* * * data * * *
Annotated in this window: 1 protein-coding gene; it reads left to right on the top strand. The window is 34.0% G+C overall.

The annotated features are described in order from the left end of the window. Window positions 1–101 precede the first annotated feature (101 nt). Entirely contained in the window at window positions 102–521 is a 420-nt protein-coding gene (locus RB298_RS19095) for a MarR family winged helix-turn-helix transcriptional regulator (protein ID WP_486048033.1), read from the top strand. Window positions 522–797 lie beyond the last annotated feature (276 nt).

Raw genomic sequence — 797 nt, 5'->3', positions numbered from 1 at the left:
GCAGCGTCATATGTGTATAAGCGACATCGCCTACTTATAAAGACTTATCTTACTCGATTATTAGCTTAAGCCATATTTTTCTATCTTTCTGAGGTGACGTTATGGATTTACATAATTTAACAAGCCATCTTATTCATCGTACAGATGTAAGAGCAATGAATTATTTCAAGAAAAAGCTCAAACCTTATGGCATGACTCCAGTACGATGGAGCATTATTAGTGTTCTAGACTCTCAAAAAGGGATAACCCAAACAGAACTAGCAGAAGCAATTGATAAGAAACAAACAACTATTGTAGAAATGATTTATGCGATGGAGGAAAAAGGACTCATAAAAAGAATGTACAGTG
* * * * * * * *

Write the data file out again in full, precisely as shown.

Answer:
Annotated in this window: 1 protein-coding gene; it reads left to right on the top strand. The window is 34.0% G+C overall.

The annotated features are described in order from the left end of the window. Window positions 1–101 precede the first annotated feature (101 nt). Entirely contained in the window at window positions 102–521 is a 420-nt protein-coding gene (locus RB298_RS19095) for a MarR family winged helix-turn-helix transcriptional regulator (protein ID WP_486048033.1), read from the top strand. Window positions 522–797 lie beyond the last annotated feature (276 nt).

Raw genomic sequence — 797 nt, 5'->3', positions numbered from 1 at the left:
GCAGCGTCATATGTGTATAAGCGACATCGCCTACTTATAAAGACTTATCTTACTCGATTATTAGCTTAAGCCATATTTTTCTATCTTTCTGAGGTGACGTTATGGATTTACATAATTTAACAAGCCATCTTATTCATCGTACAGATGTAAGAGCAATGAATTATTTCAAGAAAAAGCTCAAACCTTATGGCATGACTCCAGTACGATGGAGCATTATTAGTGTTCTAGACTCTCAAAAAGGGATAACCCAAACAGAACTAGCAGAAGCAATTGATAAGAAACAAACAACTATTGTAGAAATGATTTATGCGATGGAGGAAAAAGGACTCATAAAAAGAATGTACAGTG